Hawaii lawmakers exceed spending cap
by Kim Jarrett, The Center Square, May 6, 2023
(The Center Square) - The $21.7 billion biennial budget approved by Hawaiian lawmakers has raised some eyebrows.
Lawmakers continued their high spending habits, said Keli‘i Akina, president and CEO of the Grassroot Institute of Hawaii.
"Their proposed budget exceeds the state’s legal spending cap by more than $1 billion, and while the state does have a budget surplus, I would think the lessons of the pandemic and lockdowns would have encouraged better budgeting and more fiscal restraint," Akina said in an email to The Center Square.
First-term Gov. Josh Green had some victories in the budget but also came up short in some areas. The Legislature included $280 million for a rental housing revolving fund to aid in the state's affordable housing crisis. Another $150 million is allocated to the Hawaii Community Development Authority to improve housing developments.
About $125 million in tax credits proposed by the governor passed the Legislature. But lawmakers defeated a request to adjust the state's income tax system for inflation or increase the standard deductions.
"Those measures combined would have saved Hawaii taxpayers an additional $194 million a year and protected them from tax increases far into the future," Akina said.
Also shunned was a $50 visitor impact fee proposed by the governor.
The highlight was the approval of an out-of-state physician compact that addresses the physician shortage in the Aloha state, according to Akina. The state is short the equivalent of 776 full-time physicians, according to a report from the Hawaii Physician Workforce Assessment Project.
"Joining the Interstate Medical Licensure Compact will make it easier for mainland doctors to set up practice in Hawaii, as well as put a dent in the state’s physician shortage," Akina said. "I hope next year the Legislature will enact licensure compacts for other healthcare professionals, such as nurses, psychologists and speech and audiology pathologists."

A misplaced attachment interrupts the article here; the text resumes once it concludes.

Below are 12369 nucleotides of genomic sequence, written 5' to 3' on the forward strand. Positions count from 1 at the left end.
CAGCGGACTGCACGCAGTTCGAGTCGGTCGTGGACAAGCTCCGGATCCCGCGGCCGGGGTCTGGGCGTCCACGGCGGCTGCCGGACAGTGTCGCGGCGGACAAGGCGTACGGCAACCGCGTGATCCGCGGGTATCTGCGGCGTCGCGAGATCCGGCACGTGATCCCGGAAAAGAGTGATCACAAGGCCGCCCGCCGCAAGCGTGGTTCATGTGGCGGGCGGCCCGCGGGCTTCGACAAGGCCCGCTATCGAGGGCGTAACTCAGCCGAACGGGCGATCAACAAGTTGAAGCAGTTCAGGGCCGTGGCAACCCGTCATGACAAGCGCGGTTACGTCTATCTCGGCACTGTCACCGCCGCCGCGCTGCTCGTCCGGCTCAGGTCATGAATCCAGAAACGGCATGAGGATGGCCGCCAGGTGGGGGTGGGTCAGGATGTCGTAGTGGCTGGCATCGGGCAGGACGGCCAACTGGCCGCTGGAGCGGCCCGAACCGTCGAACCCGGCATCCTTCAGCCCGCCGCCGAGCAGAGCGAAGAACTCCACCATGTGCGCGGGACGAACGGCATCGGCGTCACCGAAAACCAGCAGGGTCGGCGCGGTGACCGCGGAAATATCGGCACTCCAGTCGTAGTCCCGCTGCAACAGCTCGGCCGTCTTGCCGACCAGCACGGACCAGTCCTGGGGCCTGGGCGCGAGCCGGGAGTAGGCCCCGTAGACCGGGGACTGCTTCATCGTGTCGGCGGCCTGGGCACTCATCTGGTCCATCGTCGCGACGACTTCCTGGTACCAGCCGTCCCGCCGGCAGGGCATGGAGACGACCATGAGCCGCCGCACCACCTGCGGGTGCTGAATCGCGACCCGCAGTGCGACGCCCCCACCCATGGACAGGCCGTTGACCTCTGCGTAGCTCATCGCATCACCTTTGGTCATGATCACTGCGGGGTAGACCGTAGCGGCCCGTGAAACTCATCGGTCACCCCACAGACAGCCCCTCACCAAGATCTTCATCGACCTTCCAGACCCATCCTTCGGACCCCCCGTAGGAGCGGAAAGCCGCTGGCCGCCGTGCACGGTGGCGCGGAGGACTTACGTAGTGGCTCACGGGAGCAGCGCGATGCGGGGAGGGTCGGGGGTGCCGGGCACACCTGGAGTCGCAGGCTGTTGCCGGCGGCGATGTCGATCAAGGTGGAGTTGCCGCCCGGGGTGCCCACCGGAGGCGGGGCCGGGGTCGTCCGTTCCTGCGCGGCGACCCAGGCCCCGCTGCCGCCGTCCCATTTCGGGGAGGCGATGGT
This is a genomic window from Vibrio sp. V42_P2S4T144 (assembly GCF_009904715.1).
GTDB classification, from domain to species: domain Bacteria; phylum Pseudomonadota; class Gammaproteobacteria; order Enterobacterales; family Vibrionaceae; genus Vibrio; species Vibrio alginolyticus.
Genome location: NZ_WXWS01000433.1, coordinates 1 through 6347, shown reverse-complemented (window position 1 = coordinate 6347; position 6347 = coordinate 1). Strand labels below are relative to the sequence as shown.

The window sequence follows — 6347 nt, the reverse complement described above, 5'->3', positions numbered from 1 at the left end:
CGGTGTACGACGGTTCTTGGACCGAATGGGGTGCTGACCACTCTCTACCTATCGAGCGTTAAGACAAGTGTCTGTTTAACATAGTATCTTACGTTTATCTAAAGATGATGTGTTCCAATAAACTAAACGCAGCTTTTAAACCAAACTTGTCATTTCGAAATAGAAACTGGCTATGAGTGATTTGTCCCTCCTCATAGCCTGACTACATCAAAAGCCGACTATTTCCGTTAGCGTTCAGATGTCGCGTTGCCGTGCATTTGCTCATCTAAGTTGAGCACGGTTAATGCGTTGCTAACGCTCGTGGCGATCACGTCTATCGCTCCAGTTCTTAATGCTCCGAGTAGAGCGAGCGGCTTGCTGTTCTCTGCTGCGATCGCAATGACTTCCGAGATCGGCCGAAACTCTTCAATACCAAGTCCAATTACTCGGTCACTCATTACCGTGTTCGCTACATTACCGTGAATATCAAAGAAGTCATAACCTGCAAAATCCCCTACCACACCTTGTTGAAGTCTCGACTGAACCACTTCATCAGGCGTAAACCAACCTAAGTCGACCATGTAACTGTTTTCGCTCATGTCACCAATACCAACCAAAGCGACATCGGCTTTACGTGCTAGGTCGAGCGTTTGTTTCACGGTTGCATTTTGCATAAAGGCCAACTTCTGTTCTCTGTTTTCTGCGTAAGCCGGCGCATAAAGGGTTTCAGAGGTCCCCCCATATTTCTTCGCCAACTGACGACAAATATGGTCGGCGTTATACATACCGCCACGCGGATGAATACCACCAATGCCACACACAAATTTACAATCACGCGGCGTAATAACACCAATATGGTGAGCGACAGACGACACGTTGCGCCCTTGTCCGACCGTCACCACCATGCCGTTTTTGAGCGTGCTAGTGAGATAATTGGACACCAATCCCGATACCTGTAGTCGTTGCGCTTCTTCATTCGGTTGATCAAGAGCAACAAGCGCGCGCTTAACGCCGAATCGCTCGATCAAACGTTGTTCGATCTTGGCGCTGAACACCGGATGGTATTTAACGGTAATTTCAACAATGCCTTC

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Legislature on track to violate state's legal spending limit
The proposed budget is $668 million more than the governor requested and doesn't even include almost 30 other measures that require funding
News Release from Grassroot Institute, May 2, 2023
HONOLULU, May 2, 2023 >> The state Legislature’s proposed budget for the coming fiscal year is on track to exceed the state’s constitutionally imposed expenditure ceiling by $1.06 billion — or more than 10% — according to the legislative body’s conference draft bills that were released over the weekend and yesterday.
Created by the 1978 Hawaii State Constitutional Convention, the spending cap allows state spending to grow by the three-year average of Hawaii’s personal income growth.
Keli'i Akina, president and CEO of the Grassroot Institute of Hawaii, said, “The state’s expenditure ceiling was designed as a brake on runaway spending. But lawmakers appear to be ignoring it, which bodes poorly for the public’s trust.”
He noted that in 1978, the convention’s Committee on Taxation and Finance clearly stated that the spending cap proposal was based on “the genuine concern of taxpayers that the costs of government should not consume an increasing proportion of their income.”
“And that concern,” he added, “is just as valid today as it was 45 years ago.”
As of today, the Legislature’s proposed budget for fiscal 2024, as presented in HB 300, would fund the state’s executive branch using about $11.29 billion from the state’s general fund — an increase of $668 million from the budget proposed by Gov. Josh Green.
In addition, almost 30 other bills would also appropriate funding, including for the Office of Hawaiian Affairs and various other agencies and initiatives.
According to the state Constitution, the state’s spending cap can be exceeded only if both the House and Senate approve the spending bills by a two-thirds majority and state their reasons for violating the limit.
Thus, embedded in every spending bill being sent to the governor for his signature is a statement that, “The appropriations made in this Act are necessary to serve the public interest, and the appropriations made in this Act meet the needs addressed by this Act.”
And considering Hawaii is a virtual one-party state, it is highly likely that all or most of these bills will meet that two-thirds threshold and be approved this week.
State legislators plan to vote on the state budget bill, HB300, on Thursday.
1[ 2022 Hawaii Revised Statutes, Title 5. State Financial Administration, 37. Budget, 37-91 to 94 OLD REPEALED. §37-91 Definitions, accessed May 2, 2023.
2] As quoted by “Re: Requirement for Balanced Budget,” Hawaii Attorney General Legal Opinion 97-01, Jan. 13, 1997, p. 2.
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The Grassroot Institute of Hawaii is a nonpartisan, nonprofit research and educational institute devoted to promoting individual liberty, economic freedom and limited, accountable government. Its goal is to improve the quality of life in Hawaii by lowering the cost of living and expanding opportunities for all.
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